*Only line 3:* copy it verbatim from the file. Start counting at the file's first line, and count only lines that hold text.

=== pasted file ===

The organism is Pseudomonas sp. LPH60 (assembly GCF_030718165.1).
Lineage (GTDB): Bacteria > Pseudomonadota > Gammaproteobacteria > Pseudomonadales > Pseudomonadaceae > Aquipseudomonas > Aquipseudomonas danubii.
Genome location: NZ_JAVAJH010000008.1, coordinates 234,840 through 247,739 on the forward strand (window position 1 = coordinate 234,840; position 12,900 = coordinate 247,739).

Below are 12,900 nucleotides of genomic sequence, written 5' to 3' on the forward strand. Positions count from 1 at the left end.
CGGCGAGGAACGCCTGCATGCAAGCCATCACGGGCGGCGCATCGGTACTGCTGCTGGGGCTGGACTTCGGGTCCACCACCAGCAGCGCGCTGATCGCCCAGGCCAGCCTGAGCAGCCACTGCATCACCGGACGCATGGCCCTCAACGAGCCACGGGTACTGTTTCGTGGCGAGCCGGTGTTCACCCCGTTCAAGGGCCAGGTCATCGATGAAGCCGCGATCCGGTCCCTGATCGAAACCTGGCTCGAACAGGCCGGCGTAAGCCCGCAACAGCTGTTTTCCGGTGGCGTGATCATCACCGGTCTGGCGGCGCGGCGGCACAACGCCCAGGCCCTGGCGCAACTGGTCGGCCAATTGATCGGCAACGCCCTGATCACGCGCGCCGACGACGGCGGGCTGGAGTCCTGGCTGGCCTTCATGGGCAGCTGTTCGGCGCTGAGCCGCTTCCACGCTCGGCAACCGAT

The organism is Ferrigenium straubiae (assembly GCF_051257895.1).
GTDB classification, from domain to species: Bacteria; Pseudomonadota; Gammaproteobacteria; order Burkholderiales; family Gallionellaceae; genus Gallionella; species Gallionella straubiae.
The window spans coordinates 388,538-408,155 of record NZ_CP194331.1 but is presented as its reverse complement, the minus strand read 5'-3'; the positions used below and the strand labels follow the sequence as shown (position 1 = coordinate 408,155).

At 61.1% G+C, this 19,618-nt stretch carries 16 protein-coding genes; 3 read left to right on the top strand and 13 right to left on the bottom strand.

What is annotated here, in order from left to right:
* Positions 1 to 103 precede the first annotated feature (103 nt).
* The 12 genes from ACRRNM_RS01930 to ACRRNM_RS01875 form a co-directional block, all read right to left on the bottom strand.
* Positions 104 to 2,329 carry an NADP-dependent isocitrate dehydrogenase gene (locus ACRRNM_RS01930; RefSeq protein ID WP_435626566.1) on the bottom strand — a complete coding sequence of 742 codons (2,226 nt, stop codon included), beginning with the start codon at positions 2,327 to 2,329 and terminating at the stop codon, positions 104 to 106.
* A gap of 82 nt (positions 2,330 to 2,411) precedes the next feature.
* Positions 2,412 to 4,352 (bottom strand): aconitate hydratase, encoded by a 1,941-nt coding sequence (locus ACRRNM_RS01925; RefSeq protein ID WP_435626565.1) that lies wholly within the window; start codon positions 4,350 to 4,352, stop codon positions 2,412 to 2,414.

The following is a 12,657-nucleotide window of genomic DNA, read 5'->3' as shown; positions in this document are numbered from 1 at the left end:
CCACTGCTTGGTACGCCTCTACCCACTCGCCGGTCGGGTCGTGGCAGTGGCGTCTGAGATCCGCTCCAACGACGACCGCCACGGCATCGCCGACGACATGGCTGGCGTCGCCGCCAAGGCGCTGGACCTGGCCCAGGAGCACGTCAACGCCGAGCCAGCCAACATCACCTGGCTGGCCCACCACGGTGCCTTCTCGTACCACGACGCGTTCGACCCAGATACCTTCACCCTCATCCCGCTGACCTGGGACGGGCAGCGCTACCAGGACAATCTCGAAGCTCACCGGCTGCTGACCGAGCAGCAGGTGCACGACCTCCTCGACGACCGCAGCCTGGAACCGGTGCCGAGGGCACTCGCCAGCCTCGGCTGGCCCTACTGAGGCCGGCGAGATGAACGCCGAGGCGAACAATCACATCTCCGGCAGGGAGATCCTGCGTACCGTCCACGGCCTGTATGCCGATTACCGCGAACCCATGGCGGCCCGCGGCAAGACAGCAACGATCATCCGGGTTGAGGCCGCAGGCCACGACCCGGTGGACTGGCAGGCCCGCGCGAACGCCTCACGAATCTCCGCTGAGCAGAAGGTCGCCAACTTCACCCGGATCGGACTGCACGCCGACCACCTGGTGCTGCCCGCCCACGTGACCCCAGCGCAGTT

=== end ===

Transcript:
Genome location: NZ_JAVAJH010000008.1, coordinates 234,840 through 247,739 on the forward strand (window position 1 = coordinate 234,840; position 12,900 = coordinate 247,739).